Classic Campsites: Murphy Hogback Campground, Canyonlands National Park

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One of the finest reasons to secure your permit for a stay at Murphy Hogback campground is the world class 360-degree view. Three lonesome and seculded campsites are tucked into protective nooks of pinyon and boulders while a short stroll through the desert will bring you to this view point. Catch the sunset here.

The best places to roll out the sleeping bag, cook a meal, cuddle with your sweetie and gaze at the stars are rarely easy to get to. Rightly so. I'm a believer in the yin and the yang, that there must be a price to be paid when you want the ultimate campsite. One of these high ranking sites, in my book, is the oddly named Murphy Hogback camp found nearly dead center in the backcountry of southern Utah's Canyonlands National Park.

It doesn't have much. Just three lonesome sites that share a pit toilet and no running water. Sounds like fun, doesn't it? Like most recommendations you'll ever get from me, the appeal here isn't in things like whether or not the parking is any good, or if a site comes with a table. Murphy Hogback instead resides on a hilltop overlooking the vast and incomprehensible Martian red maze of sandstone canyons and spires that so name the park. Only accessed by a hiking trail (almost 11 miles round-trip) or by driving 43 miles of a long dirt road called the White Rim Trail.

We drove the road, and it's a classic. in the 1950s the Atomic Energy Commission carved the remote 100-mile road into the hard white sandstone along the canyon rim to search for uranium. They never found it, and the road sat until years later when cyclists descending on Moab discovered that the White Rim Trail makes one heck of an adventure ride. It's 100 miles of mostly flat and hardened ground, few obstacles, and a backcountry experience you can't get anywhere else. The hardest part depends on the direction you take the U-shaped trek. There's a set of lengthy, steep switchbacks at both ends. On the west end it's Mineral Bottom road; on the east it's the Shafer switchbacks.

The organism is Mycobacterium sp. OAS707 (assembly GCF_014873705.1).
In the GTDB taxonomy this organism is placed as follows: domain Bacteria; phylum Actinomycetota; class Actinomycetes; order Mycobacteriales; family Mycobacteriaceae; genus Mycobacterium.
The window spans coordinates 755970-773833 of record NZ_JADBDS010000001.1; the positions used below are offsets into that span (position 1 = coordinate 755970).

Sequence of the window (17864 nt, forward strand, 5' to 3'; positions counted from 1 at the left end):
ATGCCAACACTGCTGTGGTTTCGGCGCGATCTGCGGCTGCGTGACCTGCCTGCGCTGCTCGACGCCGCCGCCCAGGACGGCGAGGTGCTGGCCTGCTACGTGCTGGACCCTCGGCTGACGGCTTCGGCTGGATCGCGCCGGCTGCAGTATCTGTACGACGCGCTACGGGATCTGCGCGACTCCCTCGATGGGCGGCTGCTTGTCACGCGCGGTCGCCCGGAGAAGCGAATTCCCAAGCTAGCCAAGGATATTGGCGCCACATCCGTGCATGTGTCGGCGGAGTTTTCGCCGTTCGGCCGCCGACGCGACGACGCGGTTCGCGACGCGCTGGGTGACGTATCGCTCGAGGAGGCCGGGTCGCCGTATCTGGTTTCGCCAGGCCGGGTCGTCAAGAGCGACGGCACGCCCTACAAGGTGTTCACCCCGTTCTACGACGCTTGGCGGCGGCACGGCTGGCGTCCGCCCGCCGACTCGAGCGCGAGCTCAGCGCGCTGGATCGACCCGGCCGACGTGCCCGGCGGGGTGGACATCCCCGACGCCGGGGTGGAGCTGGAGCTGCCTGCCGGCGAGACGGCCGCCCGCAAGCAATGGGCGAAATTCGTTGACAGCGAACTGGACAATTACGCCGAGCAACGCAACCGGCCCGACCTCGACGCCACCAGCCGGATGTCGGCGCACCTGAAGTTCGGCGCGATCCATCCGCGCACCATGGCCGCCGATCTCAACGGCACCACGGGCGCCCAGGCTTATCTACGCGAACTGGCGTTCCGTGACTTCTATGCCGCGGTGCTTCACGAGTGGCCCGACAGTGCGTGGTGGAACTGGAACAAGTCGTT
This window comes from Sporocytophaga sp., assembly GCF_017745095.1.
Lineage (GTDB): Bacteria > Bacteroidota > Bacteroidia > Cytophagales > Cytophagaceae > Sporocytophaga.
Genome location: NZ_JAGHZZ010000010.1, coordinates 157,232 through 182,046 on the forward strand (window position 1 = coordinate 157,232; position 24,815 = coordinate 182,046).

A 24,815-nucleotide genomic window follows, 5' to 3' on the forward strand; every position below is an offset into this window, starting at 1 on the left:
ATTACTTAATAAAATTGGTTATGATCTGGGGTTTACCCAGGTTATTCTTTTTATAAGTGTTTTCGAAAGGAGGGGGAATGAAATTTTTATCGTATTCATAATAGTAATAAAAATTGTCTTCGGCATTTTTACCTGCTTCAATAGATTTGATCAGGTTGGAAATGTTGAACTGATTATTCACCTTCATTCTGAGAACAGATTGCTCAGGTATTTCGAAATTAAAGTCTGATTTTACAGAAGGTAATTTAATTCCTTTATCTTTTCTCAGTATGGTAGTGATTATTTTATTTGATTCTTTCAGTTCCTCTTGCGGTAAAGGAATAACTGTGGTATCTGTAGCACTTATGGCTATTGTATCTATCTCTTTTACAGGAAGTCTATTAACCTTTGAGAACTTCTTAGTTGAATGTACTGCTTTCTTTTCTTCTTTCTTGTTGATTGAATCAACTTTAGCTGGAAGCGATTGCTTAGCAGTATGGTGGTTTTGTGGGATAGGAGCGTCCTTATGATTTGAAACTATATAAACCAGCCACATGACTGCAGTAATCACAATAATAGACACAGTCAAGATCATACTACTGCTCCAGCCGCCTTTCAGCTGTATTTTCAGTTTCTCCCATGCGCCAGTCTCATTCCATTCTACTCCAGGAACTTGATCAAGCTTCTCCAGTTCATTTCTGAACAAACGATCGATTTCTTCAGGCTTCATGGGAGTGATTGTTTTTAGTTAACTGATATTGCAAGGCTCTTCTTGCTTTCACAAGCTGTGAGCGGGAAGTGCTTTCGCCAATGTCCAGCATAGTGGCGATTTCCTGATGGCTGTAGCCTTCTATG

You don't have to ride the road, you can drive it in a 4WD. Canyonlands National Park limits traffic to just a few fortunate adventurers every day, and allows camping only in the 20 spartan campsites sprinkled along the 100-mile road. Competition for permit reservations is fierce, so if you want to do this during the best time of the year, spring or fall, you'll need to secure yours about a year in advance. No joke.

My family and I arrived in Canyonlands on a 102-degree June morning with the hopes we could score a slot from a cancellation. Turns out, thanks to the heat, summertime is much easier to get on the White Rim Trail without making a reservation. Primetime fall and spring would be harder. Nevertheless the ranger at the backcountry office helped me out and told me I didn't want to miss camping at Murphy Hogback. We got the permits, spent the night in Moab, and bright and early the next morning we started our way down the Shafer switchbacks to the White Rim Trail. We arrived at Murphy Hogback two nights later, just as the sun lit up the western sky with a golden sunset. The ranger was right. Scroll through the photos above to get the rest of the story.

When To Go

  • Summer day temps rise above 100. With a gentle breeze, night is pefect. If you can handle it, go for it.
  • Fall, it should go without saying, gets much nicer with night temperatures dropping to chilly.
  • In winter it can snow.
  • Spring becomes the ideal time to be on the White Rim Trail and also the most difficult to get permits.

How to Get There

Canyonlands has three districts, all approached from different places. White Rim Trail and Murphy Hogback are in the Islands in the Sky District. From Moab, Utah take Highway 191 north 14 miles to Highway 313. Follow signs to Canyonlands National Park. Approximately a 30 minute drive from Moab.

More Information

NPS website for White Rim Trail >>>
Get your Backcountry Permits >>>
Interactive map of the park >>>

This is part of an opinion series called "The Best Campgrounds in North America" compiled among a network of outdoor family blogs. Here are the other entries:


Tyra Robertson
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# Tyra Robertson 2013-10-02 03:03
Traveling is an amazing experience. If I travel , I always grab the opportunity to capture beautiful of places and people I meet along the way.

Your post reminded me so much of my trip to Canyonlands. Thank you so much for sharing your photos! I would like to share to you my own gallery

of Canyonlands Photography right at this site: You

will absolutely find my photos interesting. Thanks!
Here are a couple of my fine art photos from Canyonlands!
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Michael Lafleur
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# Michael Lafleur 2015-05-31 23:49
Enjoyed your post about the campsite along the White Rim trail. My wife and I just completed a three night stay in May 2015 and stayed in three different campsites (Potato Bottom, Murphy and Airport). We had very different weather, with highs and lows about 10 degrees below average (60-65 in the day, 45-50 at night). We also had scattered rain and a little thunder, which meant some mud along the way. Resevations have changed and you can only make a back country camp reservation four months in advance and only on line. My wife and I took our two high clearance jeeps and we had no problems on the trail. We were celerbrating our 34th anniversary, are both retired and both over 60.
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